An enormous banner is visible to all, and perhaps even to all from the next town. It proclaims:
“Bravo! Darrigade”, and just below that, denoting the hierarchy of affections for local Daxois riders, a simple “Allez Dolhats!” in a somewhat smaller choice of letters, perhaps a little hurried. An afterthought. But a nice one nonetheless for the other rider from Dax, Albert Dolhats, who simply isn’t quite as good as the other one. The good one. The fast one.
As the journalists wind through behind the breakaway, they take a minute to admire the crowds, the noise, the fervour. They’ve come out for Darrigade here. There’s a band. Music playing. Fans hanging from windows, on rooftops. It’s a shame he couldn’t have been in yellow, murmurs Chassaignon. That would have made it truly special.
Bénac has his mouth around a local sausage, given free of charge by a roadside vendor, but he mutters his agreement, scattering baguette crumbs as he does so.
Two cars next year, thinks Chassaignon. That’s all I ask.
The yellow jersey gets a rapturous reception when he does pass through, roughly 15 minutes later, although not many could admit to being able to pronounce his name or in some cases, even knowing who he is. It’s the yellow jersey. That’s all, and he won’t be wearing it for long.
The real riders will take over soon.
No Fairytale in Bayonne
Bayonne arrives along with another storm, and the local boy enters the velodrome in 6th position. Debruyne has manoeuvred himself brilliantly with his teammates in support, and who does Darrigade have? Forestier, Bauvin and Mahé, all behind him and none of them particularly supportive.
So as Darrigade lashes furiously at the pedals, Debruyne is given the perfect flying sprint to the finish, and he takes another stage with absolute ease, while a general groan falls upon the velodrome as they learn that André Darrigade has not won the stage, and most likely will not end up in yellow this evening.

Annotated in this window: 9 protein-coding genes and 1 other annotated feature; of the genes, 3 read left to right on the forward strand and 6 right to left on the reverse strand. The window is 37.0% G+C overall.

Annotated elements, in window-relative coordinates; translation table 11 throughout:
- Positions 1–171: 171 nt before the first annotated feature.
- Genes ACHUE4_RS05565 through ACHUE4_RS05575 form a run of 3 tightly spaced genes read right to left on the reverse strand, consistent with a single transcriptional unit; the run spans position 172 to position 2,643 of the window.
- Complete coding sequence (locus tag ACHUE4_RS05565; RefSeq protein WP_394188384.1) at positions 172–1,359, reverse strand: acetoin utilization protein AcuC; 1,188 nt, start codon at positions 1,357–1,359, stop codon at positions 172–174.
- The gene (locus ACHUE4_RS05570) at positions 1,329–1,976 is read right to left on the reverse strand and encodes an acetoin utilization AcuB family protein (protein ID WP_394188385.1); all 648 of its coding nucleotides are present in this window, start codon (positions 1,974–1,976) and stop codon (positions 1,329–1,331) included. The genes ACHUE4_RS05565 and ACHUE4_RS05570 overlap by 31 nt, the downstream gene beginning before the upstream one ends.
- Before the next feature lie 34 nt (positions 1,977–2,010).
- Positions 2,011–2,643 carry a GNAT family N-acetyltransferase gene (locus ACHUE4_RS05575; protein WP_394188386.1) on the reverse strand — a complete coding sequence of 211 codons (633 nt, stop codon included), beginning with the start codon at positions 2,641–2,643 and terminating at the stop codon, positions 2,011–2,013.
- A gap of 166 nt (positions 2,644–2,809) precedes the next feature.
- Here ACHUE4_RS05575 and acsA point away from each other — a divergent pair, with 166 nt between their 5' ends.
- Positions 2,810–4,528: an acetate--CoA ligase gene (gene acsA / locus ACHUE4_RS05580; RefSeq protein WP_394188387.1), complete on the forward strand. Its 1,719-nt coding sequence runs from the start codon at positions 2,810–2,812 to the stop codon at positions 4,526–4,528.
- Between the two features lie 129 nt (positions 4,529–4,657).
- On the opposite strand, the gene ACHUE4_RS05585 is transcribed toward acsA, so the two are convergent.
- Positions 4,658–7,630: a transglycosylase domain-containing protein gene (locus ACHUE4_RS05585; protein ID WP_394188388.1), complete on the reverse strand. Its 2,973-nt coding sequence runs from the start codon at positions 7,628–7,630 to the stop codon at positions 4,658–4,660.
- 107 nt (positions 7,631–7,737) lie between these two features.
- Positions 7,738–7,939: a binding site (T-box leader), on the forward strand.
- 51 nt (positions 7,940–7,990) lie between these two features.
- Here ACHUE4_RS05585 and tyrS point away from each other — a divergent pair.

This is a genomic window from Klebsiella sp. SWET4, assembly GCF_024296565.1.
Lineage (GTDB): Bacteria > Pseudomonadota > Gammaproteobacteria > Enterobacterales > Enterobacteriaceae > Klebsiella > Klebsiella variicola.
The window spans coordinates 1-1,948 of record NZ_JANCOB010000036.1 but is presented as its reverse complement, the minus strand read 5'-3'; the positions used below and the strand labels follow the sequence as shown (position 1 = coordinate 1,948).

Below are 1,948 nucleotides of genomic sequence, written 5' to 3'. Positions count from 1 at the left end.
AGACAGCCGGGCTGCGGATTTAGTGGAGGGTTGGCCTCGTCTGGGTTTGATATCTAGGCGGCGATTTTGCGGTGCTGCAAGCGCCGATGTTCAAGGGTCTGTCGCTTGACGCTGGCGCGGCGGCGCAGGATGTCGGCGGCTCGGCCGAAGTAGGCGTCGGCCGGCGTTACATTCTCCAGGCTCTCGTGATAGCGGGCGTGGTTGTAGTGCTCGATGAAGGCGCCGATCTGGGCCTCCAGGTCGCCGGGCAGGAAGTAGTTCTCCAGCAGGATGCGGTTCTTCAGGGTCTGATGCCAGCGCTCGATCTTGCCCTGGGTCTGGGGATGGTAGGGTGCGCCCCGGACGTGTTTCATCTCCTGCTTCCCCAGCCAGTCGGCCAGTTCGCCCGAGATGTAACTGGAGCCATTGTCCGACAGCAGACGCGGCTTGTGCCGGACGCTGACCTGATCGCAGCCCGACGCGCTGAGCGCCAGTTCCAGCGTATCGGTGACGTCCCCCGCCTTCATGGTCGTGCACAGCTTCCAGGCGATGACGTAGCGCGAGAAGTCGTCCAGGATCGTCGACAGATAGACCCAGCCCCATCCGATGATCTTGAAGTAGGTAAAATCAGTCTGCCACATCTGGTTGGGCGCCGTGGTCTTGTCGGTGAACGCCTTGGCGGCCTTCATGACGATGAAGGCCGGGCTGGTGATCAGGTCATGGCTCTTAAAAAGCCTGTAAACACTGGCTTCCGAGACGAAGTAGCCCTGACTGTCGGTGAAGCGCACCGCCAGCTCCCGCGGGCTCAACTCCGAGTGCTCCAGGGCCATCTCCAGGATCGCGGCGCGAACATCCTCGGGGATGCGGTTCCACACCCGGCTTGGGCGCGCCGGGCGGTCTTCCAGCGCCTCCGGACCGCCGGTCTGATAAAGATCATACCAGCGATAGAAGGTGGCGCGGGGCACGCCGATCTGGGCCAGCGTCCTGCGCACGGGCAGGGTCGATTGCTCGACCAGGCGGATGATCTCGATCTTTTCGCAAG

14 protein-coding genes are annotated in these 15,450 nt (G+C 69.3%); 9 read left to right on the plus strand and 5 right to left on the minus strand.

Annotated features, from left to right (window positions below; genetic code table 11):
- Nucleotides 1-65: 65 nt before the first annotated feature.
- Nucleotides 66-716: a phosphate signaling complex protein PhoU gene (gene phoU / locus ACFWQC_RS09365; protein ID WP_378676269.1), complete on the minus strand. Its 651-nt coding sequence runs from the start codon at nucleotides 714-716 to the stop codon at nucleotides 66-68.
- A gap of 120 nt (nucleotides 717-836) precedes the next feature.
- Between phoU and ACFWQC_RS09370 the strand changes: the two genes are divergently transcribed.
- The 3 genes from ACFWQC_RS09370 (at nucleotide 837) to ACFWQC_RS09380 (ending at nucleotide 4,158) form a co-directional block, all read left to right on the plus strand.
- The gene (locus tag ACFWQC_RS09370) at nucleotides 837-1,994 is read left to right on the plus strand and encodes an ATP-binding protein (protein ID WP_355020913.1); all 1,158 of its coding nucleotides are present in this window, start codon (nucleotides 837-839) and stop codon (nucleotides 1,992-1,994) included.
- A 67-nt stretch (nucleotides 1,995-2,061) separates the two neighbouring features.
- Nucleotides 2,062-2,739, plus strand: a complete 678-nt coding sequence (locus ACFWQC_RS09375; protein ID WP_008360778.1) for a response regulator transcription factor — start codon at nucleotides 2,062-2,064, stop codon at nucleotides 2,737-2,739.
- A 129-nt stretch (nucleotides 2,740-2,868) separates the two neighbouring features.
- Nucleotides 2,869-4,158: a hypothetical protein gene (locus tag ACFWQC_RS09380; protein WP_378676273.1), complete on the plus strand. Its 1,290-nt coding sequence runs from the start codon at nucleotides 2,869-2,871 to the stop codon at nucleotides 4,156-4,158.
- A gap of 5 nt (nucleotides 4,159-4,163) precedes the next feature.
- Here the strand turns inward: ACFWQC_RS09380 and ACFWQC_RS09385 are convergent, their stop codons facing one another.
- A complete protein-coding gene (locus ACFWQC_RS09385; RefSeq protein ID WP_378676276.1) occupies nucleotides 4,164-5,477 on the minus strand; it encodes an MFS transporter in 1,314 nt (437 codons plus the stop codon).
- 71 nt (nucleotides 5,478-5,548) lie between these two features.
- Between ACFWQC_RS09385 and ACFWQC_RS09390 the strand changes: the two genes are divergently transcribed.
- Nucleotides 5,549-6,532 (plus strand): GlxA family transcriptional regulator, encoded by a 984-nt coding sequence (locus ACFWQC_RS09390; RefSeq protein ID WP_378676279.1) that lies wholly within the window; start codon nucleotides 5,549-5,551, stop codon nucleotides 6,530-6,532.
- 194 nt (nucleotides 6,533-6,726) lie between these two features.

No fairytale in Bayonne.
As it happens, it’s Geerit Voorting who appears to be in yellow, with Nello Laurédi not far behind. These two have been hanging around the top positions for the last week without having come to prominence, but the Dutchman in yellow and the Franco-Italian in 3rd would now look towards the mountains where they are expected to ride well, while Darrigade in 2nd would have to convince everyone that he’s not just a sprinter-routier, he’s an all-rounder.
And Walkowiak? He finishes the day 9 minutes back behind Voorting. And he knows that the consensus will be that he has gone back to where he belongs. He was never going to carry the yellow jersey into the Pyrenees, he was never good enough, leave it to the big boys now, Roger Walkowhatsyourname.
Adolphe Deledda understands what’s going through his team leader’s mind as he watches Geerit Voorting pull on the prized jersey.
“You’re worried about what everyone else thinks, aren’t you?” he asks him, rhetorically.
“You make me laugh. It’s not losing that jersey that worries you, but it’s what your wife thinks, what your mother thinks, what your father and your friends think. You’re afraid they think you’re cooked. That’s your pride talking. Think about it Roger, think about what you’ve just done – it’s the perfect result for you. Now, instead of being the hunted, you’re the hunter. You’re in precisely the right place.
And if they think you’re no good, forget them. The Tour is like a war – you can’t always be on the front line. From time to time, you have to rest. Let Voorting and the rest take the blows for us. We’ll mark them and Sauveur will work it out.”